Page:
Machine Learning: An article explores neural network/. The goal of a feedforward network is to approximate some functionf∗. For example,for a classiﬁer,y=f∗(x) maps an inputxto a categoryy. A feedforward networkdeﬁnes a mappingy=f(x;θ) and learns the value of the parametersθthat resultin the best function approximation.
These models are calledfeedforwardbecause information ﬂows through thefunction being evaluated fromx, through the intermediate computations used todeﬁnef, and ﬁnally to the outputy. There are nofeedbackconnections in whichoutputs of the model are fed back into itself. When feedforward neural networksare extended to include feedback connections, they are calledrecurrent neuralnetworks
Feedforward neural networks are callednetworksbecause they are typicallyrepresented by composing together many diﬀerent functions. The model is asso-ciated with a directed acyclic graph describing how the functions are composedtogether. For example, we might have three functionsf(1),f(2), andf(3)connectedin a chain, to formf(x) =f(3)(f(2)(f(1)(x))). These chain structures are themost commonly used structures of neural networks. In this case,f(1)is calledtheﬁrst layerof the network,f(2)is called thesecond layer, and so on. The overall length of the chain gives thedepthof the model. The name “deep learning”arose from this terminology. The ﬁnal layer of a feedforward network is called theoutput layer.
During neural network training, we drivef(x) to matchf∗(x).The training data provides us with noisy, approximate examples off∗(x) evaluatedat diﬀerent training points. Each examplexis accompanied by a labely ≈ f∗(x).The training examples specify directly what the output layer must do at each pointx; it must produce a value that is close to y. The behavior of the other layers isnot directly speciﬁed by the training data. The learning algorithm must decidehow to use those layers to produce the desired output, but the training data donot say what each individual layer should do. Instead, the learning algorithm mustdecide how to use these layers to best implement an approximation of f∗. Becausethe training data does not show the desired output for each of these layers, theyare called hidden layers.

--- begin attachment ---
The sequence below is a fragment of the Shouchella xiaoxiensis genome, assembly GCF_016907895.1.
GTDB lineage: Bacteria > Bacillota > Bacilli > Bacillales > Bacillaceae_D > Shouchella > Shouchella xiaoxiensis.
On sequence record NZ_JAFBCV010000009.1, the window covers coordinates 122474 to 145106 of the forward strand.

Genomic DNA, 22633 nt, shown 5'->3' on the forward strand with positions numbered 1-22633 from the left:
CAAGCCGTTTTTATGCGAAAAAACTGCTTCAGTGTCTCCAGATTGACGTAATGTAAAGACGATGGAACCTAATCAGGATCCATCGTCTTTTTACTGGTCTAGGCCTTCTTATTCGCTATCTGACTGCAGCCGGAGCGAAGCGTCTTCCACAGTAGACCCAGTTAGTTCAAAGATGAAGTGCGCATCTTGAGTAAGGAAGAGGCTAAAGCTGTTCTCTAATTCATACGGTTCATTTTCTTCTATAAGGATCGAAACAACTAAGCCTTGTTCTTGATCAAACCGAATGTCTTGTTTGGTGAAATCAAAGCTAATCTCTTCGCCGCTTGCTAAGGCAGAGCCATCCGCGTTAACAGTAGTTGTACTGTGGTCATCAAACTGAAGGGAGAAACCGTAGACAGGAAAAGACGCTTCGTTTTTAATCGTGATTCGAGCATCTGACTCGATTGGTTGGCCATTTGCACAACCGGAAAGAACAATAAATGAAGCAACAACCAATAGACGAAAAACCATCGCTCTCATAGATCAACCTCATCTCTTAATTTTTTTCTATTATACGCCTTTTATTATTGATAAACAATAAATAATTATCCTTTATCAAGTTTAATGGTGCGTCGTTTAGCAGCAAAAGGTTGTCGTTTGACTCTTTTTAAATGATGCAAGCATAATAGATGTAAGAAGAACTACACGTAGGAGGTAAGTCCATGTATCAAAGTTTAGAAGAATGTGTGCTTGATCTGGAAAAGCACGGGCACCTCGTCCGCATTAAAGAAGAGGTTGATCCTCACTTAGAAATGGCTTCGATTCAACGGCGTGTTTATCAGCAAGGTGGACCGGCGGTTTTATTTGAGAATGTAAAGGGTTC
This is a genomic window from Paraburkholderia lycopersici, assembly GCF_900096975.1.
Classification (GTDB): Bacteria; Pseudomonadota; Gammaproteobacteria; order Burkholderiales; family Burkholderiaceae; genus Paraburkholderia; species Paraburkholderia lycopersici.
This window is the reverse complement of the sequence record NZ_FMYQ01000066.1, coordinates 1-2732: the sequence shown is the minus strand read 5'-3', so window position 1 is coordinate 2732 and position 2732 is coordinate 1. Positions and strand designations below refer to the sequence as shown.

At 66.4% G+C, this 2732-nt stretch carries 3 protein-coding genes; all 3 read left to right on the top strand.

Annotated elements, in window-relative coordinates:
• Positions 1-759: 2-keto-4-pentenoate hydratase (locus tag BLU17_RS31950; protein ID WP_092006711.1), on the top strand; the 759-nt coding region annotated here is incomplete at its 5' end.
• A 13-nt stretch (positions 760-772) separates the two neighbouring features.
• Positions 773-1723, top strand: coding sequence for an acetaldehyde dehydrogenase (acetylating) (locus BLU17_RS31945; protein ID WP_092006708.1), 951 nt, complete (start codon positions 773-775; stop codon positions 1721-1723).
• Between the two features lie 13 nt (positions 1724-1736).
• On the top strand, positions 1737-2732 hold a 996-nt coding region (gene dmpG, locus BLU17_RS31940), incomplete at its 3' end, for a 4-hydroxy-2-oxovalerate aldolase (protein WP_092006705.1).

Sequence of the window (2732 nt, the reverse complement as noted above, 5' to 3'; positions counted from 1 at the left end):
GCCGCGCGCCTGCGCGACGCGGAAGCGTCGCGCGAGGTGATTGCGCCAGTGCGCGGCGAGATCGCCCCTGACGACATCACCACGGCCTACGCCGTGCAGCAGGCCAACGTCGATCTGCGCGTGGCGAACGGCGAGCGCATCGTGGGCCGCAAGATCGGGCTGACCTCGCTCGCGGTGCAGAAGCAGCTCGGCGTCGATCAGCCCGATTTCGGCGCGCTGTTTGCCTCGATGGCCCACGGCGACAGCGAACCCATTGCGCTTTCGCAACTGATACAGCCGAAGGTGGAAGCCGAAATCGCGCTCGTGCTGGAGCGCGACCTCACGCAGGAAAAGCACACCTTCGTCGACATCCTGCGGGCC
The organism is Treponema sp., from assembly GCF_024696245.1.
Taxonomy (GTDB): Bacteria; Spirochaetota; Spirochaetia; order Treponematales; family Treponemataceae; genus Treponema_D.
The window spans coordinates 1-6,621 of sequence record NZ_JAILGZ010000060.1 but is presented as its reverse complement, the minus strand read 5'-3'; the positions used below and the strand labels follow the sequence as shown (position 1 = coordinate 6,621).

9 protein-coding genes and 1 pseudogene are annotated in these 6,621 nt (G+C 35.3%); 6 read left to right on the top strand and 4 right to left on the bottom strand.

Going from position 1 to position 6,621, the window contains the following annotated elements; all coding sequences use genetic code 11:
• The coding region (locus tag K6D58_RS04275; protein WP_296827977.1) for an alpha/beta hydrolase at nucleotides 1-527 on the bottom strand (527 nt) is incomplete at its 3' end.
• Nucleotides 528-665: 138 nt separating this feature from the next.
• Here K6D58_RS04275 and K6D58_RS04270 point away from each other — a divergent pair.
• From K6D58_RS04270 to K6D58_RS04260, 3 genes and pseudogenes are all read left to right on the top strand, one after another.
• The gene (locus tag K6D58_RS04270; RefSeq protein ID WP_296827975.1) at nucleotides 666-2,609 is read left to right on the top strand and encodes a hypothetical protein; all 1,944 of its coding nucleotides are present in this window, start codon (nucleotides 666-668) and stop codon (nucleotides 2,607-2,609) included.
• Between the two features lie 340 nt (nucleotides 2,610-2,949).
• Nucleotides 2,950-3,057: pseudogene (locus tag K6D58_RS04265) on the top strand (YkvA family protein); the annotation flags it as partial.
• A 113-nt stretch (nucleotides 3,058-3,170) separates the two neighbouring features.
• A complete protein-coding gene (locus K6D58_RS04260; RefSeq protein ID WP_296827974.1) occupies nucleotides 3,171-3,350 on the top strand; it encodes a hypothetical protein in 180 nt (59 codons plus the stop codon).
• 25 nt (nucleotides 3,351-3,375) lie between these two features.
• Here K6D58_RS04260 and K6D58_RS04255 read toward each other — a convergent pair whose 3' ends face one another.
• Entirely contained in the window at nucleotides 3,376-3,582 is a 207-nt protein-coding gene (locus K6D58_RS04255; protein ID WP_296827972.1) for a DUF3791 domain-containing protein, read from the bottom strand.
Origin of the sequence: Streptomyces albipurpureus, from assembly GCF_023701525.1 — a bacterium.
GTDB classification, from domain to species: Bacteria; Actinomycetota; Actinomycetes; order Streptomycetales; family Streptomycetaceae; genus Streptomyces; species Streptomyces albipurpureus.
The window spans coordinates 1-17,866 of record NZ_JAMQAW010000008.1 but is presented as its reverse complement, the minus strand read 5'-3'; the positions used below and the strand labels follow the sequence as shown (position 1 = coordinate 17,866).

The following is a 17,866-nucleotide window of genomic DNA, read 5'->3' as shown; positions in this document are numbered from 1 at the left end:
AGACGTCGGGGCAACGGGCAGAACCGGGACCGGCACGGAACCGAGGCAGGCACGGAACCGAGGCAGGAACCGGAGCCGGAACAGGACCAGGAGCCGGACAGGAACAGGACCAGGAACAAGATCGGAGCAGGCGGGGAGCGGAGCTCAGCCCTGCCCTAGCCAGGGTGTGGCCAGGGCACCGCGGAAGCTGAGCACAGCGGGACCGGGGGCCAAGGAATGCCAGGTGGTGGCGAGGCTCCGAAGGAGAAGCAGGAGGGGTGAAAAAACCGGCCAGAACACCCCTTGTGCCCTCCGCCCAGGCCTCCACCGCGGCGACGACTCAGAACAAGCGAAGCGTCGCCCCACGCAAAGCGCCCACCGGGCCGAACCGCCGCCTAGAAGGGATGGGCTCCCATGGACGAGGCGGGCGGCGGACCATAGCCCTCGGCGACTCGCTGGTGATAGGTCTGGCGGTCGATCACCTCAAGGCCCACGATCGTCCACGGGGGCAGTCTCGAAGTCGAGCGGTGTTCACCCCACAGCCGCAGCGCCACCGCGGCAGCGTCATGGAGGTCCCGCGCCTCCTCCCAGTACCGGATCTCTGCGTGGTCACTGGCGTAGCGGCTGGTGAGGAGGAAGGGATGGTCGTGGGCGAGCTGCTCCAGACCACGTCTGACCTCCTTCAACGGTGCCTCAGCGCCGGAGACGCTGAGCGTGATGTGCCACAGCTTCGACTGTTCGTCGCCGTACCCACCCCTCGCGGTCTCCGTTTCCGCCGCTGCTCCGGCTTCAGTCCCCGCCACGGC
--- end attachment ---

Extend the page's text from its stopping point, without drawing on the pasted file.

Each hidden layer of the network is typically vector valued. Thedimensionality of these hidden layers determines thewidthof the model. Eachelement of the vector may be interpreted as playing a role analogous to a neuron. Each unit resembles a neuron inthe sense that it receives input from many other units and computes its ownactivation value.
It is best to think offeedforward networks as function approximation machines that are designed toachieve statistical generalization, occasionally drawing some insights from what weknow about the brain, rather than as models of brain function.
References: Goodfellow, I., Bengio, Y., & Courville, A. (2016). Deep learning. MIT press.